7. They are an affront to democracy. The very nature and purpose of protest and political demonstration is that they occur outside of political systems of power.  Often it is the decisions and actions of these institutions that movements and events are criticising. Any system of authorisation, approval, or permit is antithetical to this basic core element of protest and political demonstration. David Mejia-Canales, Senior Lawyer at the Human Rights Law Centre, said “[h]aving to ask for permission from the government to protest the government is not only absurd, it is an affront to democracy.” Tarneen Onus-Browne, from the Victorian Aboriginal Legal Service (VALS) said a permit for protesting “defeats the point of a protest and impacts our democratic rights”.
  8. They are not needed. Melbourne and surrounding regional centres host hundreds of protests, community events, festivals, street closures and road works. Our city’s infrastructure has to respond to a wide range of planned and unplanned events that can disrupt city thoroughfares. Protests are often singled out by police and media whilst ignoring equal or far more significant disruption by roadworks, corporate events, or traffic accidents. The vast majority of large protest events are publicly promoted and police are notified well ahead of time.  The vast majority of large protest events are publicly promoted and police are notified well ahead of time. Victorian Police are the most substantially funded police force in the country, with The Age previously reporting a $4 billion budget and 22,000 personnel, greater on both counts than the geographically larger and more populous state of NSW. MALS has often noted that there are far too many police at most protests.  We assert that it is unnecessarily high policing levels at protests, not the number of protests, that is leading to ‘resource issues’. Traffic management and ‘resource concerns’ should never be used as an excuse to suppress something as vital to our democracy as protests.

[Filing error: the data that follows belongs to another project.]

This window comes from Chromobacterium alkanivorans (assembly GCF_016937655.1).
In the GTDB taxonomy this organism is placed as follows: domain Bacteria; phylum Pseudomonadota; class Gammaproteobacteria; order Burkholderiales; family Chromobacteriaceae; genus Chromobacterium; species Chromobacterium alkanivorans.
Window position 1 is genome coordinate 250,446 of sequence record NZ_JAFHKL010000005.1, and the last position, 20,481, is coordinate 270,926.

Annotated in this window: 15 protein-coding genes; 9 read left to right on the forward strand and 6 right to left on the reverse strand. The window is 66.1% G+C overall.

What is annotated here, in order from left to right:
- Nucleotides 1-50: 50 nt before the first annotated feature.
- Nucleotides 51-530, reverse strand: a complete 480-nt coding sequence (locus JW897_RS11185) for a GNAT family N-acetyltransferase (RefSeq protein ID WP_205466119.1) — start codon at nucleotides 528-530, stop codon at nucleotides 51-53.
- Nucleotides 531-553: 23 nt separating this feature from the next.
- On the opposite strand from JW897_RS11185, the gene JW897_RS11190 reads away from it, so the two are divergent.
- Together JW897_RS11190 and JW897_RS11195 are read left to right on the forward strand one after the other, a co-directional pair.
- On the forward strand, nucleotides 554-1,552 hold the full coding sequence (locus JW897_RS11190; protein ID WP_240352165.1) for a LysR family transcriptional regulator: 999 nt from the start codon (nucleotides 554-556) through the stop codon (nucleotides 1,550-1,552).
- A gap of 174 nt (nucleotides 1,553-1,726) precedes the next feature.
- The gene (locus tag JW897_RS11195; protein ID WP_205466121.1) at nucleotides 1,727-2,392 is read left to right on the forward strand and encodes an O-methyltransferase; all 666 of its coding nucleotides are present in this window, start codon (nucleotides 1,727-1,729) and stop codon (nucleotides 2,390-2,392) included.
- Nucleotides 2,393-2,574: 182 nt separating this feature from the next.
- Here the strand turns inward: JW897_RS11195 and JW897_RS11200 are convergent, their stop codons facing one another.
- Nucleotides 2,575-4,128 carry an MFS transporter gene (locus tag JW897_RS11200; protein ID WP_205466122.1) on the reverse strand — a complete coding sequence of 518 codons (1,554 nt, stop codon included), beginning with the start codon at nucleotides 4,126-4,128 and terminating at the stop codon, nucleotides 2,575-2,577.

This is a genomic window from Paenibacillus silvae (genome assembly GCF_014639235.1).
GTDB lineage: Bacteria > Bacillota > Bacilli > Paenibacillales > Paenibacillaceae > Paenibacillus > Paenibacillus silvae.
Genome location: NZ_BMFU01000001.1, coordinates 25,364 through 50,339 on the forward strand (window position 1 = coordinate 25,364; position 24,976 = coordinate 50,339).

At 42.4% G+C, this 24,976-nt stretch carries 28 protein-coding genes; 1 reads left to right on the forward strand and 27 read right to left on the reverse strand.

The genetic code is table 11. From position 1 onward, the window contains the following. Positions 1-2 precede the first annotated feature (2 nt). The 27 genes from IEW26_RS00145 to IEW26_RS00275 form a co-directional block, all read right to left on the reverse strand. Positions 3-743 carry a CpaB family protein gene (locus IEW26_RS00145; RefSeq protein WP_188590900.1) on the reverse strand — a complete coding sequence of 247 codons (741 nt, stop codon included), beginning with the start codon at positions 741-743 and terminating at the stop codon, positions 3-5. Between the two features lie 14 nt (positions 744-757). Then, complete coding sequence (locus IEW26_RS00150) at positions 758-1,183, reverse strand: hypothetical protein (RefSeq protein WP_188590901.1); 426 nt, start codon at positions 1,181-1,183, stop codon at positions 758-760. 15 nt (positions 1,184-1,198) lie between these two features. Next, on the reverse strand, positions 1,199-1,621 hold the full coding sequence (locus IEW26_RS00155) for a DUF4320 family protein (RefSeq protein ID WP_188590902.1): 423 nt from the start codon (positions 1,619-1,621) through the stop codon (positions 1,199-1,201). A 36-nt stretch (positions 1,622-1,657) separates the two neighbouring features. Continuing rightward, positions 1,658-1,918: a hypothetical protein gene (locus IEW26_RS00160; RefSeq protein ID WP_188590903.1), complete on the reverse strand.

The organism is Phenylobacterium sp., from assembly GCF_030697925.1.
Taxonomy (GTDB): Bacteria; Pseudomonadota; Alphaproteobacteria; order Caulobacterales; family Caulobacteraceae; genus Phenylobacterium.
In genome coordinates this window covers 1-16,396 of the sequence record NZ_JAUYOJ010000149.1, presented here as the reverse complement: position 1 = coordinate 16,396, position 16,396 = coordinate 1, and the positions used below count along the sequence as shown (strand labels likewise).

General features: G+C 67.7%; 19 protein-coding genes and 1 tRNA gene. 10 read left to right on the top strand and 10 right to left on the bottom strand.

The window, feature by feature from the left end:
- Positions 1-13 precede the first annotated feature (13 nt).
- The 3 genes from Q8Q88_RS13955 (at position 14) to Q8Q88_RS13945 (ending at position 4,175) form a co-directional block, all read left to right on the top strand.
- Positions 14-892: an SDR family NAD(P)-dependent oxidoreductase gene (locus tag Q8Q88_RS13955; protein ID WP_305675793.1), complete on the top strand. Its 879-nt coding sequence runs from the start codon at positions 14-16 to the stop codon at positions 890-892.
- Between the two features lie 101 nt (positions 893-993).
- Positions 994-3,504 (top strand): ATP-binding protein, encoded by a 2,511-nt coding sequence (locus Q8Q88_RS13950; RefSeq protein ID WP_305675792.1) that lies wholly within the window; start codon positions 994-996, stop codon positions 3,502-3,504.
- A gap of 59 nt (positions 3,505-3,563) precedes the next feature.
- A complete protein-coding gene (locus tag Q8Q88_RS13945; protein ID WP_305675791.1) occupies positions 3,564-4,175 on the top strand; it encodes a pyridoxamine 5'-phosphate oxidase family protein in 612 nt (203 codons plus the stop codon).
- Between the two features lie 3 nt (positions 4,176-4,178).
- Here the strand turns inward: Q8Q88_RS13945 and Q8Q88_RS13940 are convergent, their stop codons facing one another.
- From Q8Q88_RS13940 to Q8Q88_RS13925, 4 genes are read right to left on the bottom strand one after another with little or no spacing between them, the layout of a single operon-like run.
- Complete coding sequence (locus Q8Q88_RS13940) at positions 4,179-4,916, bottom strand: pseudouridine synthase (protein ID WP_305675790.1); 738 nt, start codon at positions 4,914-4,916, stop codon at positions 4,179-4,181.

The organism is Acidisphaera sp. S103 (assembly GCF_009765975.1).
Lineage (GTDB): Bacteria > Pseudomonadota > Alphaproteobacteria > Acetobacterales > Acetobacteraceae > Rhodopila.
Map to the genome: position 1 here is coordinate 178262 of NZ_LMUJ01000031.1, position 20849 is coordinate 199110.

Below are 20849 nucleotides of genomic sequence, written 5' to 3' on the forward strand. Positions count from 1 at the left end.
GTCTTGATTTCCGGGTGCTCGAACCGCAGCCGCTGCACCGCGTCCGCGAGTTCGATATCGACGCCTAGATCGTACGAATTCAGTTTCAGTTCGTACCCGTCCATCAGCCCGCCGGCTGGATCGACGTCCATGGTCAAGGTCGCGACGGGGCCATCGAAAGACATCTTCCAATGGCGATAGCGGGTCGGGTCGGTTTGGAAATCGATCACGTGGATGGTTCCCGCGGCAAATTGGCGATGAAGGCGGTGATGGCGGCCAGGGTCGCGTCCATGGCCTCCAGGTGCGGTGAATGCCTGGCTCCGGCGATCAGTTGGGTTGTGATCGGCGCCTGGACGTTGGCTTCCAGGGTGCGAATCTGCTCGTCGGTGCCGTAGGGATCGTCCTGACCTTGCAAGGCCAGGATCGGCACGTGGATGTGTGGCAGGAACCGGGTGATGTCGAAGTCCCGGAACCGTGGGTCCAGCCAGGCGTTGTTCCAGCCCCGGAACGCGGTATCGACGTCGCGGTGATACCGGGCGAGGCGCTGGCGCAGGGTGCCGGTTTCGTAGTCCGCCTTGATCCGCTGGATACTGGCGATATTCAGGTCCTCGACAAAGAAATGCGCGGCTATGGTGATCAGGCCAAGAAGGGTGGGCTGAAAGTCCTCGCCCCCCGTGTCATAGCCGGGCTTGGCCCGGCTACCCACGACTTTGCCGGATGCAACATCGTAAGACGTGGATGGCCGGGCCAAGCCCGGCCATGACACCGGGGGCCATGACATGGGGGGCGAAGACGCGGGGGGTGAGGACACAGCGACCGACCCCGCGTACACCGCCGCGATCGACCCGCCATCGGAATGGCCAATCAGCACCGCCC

Melbourne Activist Legal Support

Thanks to Legal Observers NSW, the Australian Democracy Network or assistance with this article. 

References and further reading

Police permission for protests would set undemocratic path for Victoria – Statement by the Human Rights Law Centre, (25 March 2024)

Victorian Aboriginal Legal Service backs state government’s rejection of protest permit system, National Indigenous Times (30 March 2024)

Declaration of our Right to Protest (2023) PDF

General Comment 37 on Article 21 A Short Guide for Civil Society

Letter from the NSW Council for Civil Liberties to the NSW Police Commissioner (December 2022)

‘Red Tape Days before Protest’ Dandenong Star Journal (22 January 2024)

Protest law in New South Wales research paper- includes effects of protest permits/authorisation orders.

Melbourne Activist Legal Support (MALS)

is an independent volunteer group of lawyers, human rights advocates, law students and para-legals. MALS trains and fields Legal Observer Teams at protest events, provides training and advice to activist groups on legal support structures, and develops and distributes legal resources for social movements. MALS works in conjunction with law firms, community legal centres, and a range of local, national, and international human rights agencies. We stand up for civil and political rights.